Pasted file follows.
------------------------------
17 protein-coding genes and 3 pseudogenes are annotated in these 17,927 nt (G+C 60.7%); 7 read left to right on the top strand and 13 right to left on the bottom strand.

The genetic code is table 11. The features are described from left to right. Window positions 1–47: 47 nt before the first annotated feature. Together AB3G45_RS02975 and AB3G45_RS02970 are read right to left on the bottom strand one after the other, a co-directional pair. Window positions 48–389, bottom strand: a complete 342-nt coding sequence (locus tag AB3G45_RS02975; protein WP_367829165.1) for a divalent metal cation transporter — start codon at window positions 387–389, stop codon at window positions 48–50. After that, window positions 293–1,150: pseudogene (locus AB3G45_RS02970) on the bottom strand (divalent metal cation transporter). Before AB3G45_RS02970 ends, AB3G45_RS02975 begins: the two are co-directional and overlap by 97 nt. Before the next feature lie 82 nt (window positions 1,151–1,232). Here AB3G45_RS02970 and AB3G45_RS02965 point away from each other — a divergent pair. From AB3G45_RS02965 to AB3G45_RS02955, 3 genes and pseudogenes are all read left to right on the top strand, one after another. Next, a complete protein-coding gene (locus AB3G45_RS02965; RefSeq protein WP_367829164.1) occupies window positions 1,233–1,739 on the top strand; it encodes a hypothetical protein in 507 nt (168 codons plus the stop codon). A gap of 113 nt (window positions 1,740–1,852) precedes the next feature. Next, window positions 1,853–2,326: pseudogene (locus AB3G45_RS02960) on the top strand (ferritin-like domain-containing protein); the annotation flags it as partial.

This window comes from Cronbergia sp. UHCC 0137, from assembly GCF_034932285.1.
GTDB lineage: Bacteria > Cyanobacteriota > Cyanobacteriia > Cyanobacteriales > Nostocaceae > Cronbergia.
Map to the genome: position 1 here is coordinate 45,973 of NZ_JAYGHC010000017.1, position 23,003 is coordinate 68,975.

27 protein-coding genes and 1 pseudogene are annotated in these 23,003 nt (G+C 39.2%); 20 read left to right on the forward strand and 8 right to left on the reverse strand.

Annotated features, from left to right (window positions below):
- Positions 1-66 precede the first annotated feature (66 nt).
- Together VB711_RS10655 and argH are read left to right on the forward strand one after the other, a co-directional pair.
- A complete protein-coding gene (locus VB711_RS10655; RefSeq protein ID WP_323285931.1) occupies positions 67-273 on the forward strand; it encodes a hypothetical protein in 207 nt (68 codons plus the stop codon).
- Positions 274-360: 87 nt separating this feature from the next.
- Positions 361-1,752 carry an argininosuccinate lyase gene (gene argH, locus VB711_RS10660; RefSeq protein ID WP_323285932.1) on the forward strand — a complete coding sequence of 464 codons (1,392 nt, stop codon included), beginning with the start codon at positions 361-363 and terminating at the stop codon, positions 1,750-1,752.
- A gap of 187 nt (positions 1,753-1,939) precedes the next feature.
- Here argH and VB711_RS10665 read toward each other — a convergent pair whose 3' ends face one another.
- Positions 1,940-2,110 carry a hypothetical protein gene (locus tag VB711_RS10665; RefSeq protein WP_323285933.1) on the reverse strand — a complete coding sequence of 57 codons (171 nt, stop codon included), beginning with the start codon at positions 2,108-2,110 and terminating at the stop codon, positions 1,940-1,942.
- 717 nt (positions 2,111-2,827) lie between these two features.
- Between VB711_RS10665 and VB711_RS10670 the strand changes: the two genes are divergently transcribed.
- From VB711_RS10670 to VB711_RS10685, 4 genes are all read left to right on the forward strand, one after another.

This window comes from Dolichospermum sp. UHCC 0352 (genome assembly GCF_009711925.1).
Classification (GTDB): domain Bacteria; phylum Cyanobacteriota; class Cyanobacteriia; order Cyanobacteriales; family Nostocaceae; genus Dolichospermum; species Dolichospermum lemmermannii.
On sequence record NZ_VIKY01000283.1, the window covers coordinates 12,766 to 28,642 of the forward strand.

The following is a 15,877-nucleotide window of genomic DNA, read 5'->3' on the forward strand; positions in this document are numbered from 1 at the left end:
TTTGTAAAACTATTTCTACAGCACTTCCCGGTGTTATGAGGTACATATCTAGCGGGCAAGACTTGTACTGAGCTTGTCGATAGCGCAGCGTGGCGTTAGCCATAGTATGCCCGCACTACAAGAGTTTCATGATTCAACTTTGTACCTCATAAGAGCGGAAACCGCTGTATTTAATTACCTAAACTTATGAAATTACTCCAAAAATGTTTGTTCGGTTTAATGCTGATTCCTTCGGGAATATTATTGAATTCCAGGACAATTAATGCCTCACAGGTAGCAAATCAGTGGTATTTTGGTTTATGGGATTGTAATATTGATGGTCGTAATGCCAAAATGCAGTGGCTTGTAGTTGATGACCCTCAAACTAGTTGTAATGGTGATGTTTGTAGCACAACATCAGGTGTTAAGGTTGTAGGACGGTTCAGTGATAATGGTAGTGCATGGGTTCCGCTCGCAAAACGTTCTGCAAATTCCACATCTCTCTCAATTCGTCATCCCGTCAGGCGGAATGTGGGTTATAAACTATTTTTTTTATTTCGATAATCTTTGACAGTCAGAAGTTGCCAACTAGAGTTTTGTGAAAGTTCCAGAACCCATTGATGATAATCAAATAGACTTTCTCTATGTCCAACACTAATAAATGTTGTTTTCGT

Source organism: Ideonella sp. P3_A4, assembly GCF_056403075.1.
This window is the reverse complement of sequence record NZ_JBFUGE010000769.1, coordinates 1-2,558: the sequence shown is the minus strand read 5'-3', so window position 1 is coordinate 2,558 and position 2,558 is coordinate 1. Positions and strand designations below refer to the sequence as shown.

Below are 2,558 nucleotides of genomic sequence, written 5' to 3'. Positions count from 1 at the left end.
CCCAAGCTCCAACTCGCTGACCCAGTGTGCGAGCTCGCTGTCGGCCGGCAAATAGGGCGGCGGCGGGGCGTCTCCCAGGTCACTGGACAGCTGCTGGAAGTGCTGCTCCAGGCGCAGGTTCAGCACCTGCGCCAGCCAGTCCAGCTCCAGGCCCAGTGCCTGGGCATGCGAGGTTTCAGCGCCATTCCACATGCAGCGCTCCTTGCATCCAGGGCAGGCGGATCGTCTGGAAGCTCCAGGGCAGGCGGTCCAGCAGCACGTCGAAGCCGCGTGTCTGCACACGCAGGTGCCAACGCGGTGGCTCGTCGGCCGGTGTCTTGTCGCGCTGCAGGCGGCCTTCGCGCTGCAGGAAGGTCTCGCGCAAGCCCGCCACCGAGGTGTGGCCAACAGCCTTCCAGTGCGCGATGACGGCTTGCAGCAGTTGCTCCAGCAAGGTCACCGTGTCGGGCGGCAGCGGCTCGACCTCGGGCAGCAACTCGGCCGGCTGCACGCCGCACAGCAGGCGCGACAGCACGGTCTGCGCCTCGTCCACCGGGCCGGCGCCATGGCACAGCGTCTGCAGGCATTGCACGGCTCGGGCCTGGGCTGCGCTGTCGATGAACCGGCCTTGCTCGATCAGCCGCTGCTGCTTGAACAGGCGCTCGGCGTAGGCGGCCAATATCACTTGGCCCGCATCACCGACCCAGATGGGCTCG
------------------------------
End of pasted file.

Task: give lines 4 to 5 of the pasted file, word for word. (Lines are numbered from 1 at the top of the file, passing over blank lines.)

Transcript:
GTDB lineage: Bacteria > Cyanobacteriota > Cyanobacteriia > Cyanobacteriales > Nostocaceae > Cronbergia.
Map to the genome: position 1 here is coordinate 45,973 of NZ_JAYGHC010000017.1, position 23,003 is coordinate 68,975.